Too many bells and whistles often means too much trouble unless you're becoming an expert in an area, an expert who profits from all the specialized attributes of a high performance appliance, consultant, tech program, or other resource.
The same is true for most technology that young students use--the simpler and more targeted the technology, the better it is for classroom use.
For example, That Quiz is a simple, targeted technology venue that serves students well for independent practice. It's simple and to the point. Use of That Quiz can be more sophisticated if you need it to be, but mainly the simple, straightforward practice is its best resource.
Many LMS systems are too complex upfront. On the other hand, the use of a Google doc is simple, straightforward and serves young children well. It's best to scaffold or nest the resources in a platform. The "front page" of the platform should include its main focus and benefit in a simple, beautiful form--a form that's easy to access, use, and share. Then the other, more sophisticated and detailed elements of the program can be scaffolded for use as students and educators gain expertise.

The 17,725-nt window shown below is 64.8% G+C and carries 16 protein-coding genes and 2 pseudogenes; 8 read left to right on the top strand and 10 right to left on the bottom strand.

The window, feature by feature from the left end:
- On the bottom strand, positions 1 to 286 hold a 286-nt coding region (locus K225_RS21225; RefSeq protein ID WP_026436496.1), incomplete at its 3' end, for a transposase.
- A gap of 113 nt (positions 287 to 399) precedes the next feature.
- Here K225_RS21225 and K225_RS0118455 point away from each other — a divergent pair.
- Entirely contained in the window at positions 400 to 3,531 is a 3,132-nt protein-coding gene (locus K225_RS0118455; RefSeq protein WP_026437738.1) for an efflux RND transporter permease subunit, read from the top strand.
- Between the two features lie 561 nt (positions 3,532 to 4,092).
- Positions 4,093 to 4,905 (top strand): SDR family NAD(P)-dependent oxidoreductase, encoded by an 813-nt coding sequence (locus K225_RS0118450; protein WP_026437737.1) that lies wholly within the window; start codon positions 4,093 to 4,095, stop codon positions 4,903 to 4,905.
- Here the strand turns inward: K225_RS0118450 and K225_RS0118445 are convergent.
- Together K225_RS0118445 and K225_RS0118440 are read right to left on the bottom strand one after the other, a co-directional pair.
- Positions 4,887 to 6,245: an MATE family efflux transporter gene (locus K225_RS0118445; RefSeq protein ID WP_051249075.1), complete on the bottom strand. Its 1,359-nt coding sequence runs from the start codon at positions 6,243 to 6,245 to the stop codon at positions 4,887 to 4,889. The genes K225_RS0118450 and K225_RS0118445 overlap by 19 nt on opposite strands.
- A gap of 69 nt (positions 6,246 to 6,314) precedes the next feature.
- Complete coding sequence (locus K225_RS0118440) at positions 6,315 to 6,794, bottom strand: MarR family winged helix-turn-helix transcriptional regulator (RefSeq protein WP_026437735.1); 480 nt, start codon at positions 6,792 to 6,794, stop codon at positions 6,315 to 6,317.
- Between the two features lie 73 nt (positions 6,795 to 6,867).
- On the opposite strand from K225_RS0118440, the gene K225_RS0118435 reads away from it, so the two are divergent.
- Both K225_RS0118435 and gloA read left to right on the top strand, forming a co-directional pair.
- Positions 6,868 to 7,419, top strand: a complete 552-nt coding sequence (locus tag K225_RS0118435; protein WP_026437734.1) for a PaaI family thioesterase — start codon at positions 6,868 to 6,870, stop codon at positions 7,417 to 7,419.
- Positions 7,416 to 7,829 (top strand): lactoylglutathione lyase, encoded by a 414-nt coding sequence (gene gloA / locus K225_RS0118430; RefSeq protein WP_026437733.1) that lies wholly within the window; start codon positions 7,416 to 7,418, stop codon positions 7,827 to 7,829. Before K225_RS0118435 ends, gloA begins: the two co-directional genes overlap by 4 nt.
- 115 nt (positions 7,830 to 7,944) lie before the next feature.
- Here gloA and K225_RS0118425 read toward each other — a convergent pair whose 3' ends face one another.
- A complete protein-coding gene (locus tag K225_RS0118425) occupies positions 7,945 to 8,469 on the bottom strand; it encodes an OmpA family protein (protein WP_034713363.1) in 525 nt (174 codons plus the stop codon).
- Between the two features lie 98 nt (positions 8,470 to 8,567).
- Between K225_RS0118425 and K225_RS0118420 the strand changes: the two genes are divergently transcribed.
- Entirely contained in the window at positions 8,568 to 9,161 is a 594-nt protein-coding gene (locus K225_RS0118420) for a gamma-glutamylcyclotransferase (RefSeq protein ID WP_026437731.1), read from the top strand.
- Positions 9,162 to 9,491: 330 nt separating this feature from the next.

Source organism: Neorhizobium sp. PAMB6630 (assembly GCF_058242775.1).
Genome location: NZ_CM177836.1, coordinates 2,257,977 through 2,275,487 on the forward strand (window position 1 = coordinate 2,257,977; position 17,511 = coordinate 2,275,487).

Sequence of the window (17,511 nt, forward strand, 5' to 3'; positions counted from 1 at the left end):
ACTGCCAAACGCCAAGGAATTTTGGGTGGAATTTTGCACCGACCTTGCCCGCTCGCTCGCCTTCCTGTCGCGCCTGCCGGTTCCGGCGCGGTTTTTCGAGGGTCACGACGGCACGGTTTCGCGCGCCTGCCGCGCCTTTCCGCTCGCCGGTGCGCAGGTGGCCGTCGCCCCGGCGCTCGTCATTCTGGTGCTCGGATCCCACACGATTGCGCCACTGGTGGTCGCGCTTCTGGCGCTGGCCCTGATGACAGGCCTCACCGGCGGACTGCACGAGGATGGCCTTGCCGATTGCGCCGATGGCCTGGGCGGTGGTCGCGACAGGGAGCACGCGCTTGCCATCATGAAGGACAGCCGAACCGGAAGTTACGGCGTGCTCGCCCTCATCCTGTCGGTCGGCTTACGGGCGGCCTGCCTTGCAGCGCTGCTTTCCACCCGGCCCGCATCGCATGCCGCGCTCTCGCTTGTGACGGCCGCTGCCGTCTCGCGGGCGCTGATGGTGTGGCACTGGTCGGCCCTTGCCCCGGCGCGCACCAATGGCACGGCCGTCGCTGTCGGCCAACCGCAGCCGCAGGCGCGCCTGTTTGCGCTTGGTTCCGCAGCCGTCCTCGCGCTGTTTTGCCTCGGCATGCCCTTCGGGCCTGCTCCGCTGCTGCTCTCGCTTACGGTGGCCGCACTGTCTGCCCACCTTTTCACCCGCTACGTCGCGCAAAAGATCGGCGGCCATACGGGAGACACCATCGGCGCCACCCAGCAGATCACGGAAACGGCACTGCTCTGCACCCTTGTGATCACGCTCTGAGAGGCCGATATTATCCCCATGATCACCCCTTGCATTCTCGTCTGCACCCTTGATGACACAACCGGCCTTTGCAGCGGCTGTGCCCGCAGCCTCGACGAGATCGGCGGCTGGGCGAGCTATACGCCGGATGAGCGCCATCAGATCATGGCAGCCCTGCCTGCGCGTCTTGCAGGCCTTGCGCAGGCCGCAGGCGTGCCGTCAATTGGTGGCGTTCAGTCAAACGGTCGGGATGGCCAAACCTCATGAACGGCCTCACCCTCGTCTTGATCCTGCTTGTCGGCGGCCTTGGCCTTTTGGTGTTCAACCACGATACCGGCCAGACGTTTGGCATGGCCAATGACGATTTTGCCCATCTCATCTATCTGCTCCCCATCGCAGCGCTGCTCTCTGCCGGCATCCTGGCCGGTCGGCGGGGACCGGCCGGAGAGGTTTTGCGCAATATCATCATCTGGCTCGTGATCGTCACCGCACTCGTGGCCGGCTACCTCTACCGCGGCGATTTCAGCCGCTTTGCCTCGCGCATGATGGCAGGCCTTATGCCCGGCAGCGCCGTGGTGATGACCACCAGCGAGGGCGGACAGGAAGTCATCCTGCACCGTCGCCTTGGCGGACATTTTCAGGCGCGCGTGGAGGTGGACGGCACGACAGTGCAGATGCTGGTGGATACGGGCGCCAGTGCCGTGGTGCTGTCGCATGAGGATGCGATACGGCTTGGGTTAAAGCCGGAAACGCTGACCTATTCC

|Michael Fullan leads learning depth with the 6 C's of Learning|
What are your favorite platforms to use with students? How are those platforms simple and straightforward? In what ways are the venues scaffolded or nested to create learning paths that begin simply and later lead to greater levels of detail and sophistication?
As we continue to curate the multiple tools available today, we will ultimately choose the tools that are simple, straightforward, and beautiful--tools that support learning, but don't take away from learning's most important goals: creativity, critical thinking skills, communication, collaboration, character, and citizenship.